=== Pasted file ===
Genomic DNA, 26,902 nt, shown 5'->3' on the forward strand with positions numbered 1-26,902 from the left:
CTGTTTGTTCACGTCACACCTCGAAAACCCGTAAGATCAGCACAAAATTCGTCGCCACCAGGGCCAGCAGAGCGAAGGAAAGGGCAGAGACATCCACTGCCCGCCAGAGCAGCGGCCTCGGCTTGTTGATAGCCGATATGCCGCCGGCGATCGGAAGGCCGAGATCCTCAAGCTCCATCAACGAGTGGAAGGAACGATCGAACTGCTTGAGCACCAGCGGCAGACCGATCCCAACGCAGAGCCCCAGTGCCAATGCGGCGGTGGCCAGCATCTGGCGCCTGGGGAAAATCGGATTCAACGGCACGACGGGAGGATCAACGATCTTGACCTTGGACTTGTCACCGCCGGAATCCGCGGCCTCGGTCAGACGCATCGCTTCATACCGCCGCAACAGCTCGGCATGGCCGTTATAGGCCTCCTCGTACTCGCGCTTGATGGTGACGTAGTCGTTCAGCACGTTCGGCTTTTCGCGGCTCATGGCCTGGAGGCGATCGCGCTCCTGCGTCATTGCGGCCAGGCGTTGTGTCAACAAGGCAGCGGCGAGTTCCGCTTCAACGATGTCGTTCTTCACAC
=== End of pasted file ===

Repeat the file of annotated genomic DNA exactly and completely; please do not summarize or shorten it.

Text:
Genomic DNA, 26,902 nt, shown 5'->3' on the forward strand with positions numbered 1-26,902 from the left:
CTGTTTGTTCACGTCACACCTCGAAAACCCGTAAGATCAGCACAAAATTCGTCGCCACCAGGGCCAGCAGAGCGAAGGAAAGGGCAGAGACATCCACTGCCCGCCAGAGCAGCGGCCTCGGCTTGTTGATAGCCGATATGCCGCCGGCGATCGGAAGGCCGAGATCCTCAAGCTCCATCAACGAGTGGAAGGAACGATCGAACTGCTTGAGCACCAGCGGCAGACCGATCCCAACGCAGAGCCCCAGTGCCAATGCGGCGGTGGCCAGCATCTGGCGCCTGGGGAAAATCGGATTCAACGGCACGACGGGAGGATCAACGATCTTGACCTTGGACTTGTCACCGCCGGAATCCGCGGCCTCGGTCAGACGCATCGCTTCATACCGCCGCAACAGCTCGGCATGGCCGTTATAGGCCTCCTCGTACTCGCGCTTGATGGTGACGTAGTCGTTCAGCACGTTCGGCTTTTCGCGGCTCATGGCCTGGAGGCGATCGCGCTCCTGCGTCATTGCGGCCAGGCGTTGTGTCAACAAGGCAGCGGCGAGTTCCGCTTCAACGATGTCGTTCTTCACAC